Around the beginning of the new millennium Kinsey and his work began spreading into print media, both as subject and creator/collaborator. Early on support came from the usual places, skateboarding and underground art magazines being the first to take notice, but has over the years expanded all the way to Wired magazine, the New York Times and the Washington Post. The spectrum of Kinsey's collaborative partners and commissioners has also greatly progressed, his first commission being a benefit for the Hollywood Sunset Free Clinic in 1999 leading to work for Absolut Vodka, the Italian automobile maker FIAT, and the Hotel Des Arts in San Francisco, for which Kinsey created a wrap-around painting installation in room 411. While some may point to corporate clientele as an obvious sellout, the Hotel Des Arts piece serves as an interesting irony; Kinsey's work has always been about the pursuit of realism, truth, and understanding, and it is perhaps no coincidence that his work colors the walls of 411, the telephone code for information that has become American slang for knowledge.
In lieu of attacking high art, as is often the modus operandi of the "urban" art scene, Kinsey has made high art come to him, and has been remarkably successful. Virtually his entire back catalog of acrylic on canvas paintings, dating back to 1996, has been sold to private collectors. By the time I found KinseyVisual.com (from which the images in this feature come) so many years ago, few of his originals remained available for purchase, and since then everything he has put on the market has been gobbled up. In the jaws of demand, an individual piece that sold for $700 a few years ago, or a series of three or more listing at $2000 for the set, are selling for five and six times that amount today. ("The Enemy" and "The Friend," a pair of 2006 pieces, can be purchased from Brussels' Alice Gallery for $3500 each.)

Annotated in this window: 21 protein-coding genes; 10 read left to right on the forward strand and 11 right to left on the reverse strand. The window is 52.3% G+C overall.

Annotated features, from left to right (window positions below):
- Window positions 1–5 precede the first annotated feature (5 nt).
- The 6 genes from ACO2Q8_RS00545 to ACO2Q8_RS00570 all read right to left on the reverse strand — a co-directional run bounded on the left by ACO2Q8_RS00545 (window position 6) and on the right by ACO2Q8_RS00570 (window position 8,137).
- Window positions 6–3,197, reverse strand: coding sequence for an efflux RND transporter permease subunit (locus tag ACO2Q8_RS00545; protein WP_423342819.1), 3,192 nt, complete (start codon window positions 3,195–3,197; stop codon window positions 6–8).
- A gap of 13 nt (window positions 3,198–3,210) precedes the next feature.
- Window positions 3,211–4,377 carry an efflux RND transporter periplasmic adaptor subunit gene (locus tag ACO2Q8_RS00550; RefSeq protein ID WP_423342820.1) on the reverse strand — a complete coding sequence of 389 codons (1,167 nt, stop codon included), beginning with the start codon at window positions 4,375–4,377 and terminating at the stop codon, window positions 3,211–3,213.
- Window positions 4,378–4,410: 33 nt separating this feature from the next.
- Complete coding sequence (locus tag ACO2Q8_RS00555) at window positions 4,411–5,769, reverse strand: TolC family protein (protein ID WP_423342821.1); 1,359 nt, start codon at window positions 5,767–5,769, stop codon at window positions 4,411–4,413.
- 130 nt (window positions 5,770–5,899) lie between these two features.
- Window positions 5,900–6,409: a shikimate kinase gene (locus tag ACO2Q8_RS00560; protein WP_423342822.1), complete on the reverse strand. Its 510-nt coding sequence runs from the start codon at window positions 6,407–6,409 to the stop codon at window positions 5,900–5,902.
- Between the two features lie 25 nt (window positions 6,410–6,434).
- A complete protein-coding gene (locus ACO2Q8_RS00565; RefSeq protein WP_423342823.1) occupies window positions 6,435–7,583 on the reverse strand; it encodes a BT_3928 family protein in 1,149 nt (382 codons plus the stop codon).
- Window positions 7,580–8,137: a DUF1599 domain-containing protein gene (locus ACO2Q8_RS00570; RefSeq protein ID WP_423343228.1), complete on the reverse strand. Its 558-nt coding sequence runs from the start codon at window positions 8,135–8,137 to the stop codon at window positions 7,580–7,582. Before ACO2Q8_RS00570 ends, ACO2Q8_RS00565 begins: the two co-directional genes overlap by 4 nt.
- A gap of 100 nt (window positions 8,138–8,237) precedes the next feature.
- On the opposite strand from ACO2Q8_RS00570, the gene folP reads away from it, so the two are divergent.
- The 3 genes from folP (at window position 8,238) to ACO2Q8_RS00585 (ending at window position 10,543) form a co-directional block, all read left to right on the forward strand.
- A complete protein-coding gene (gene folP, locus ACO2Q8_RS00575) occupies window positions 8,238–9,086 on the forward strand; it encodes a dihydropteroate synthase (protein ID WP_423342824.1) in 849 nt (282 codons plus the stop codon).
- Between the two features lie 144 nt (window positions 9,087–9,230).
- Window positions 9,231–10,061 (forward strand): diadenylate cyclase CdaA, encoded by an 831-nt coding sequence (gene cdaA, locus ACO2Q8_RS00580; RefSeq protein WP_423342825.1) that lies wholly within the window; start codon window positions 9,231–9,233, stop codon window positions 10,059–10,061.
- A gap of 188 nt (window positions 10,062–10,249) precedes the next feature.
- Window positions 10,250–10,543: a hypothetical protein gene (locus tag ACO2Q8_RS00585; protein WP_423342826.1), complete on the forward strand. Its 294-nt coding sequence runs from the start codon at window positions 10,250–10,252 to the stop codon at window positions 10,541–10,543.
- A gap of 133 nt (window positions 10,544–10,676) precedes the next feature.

Today Kinsey's art is generally far removed from the concrete of underpass abutments or the corrugated steel of city rooftops from which it came, instead more likely to be found adorning gallery spaces and apartment walls in public and private collections. That is not to say that Kinsey's ideas and imagery won't be found on plasterboard, concrete, or cinder block walls, as his work is equally at home in the world that spawned it as the world it has come to inhabit. Even today, with group and solo shows as far afield as Tokyo and London, and guest lectures and presentations from Australia's Semi-Permanent show in Sydney to UCLA's Design and Media Arts program, Kinsey's canvases are rooted in his urban work, and they still carry the same fresh-faced political punch as the left-leaning idealism that spawned them. His fight was borne in the trenches of street art, and today his battles are fought in the galleries and classrooms of the structured art world. While some artists have emerged from the shadows only to be shunned by the street communities from which they came, Kinsey's work continues to speak for itself, straddling the often gargantuan divide between the two. SEE ALSO: www.kinseyvisual.com
SEE ALSO: www.blkmrkt.com
Eric J Herboth
Eric J. Herboth is the founder, publisher and Managing Editor of LAS magazine. He is a magazine editor, freelance writer, bike mechanic, commercial pilot, graphic designer, International Scout enthusiast and giver of the benefit of the doubt. He currently lives in rural central Germany with his two best friends, dog Awahni and cat Scout.
See other articles by Eric J Herboth.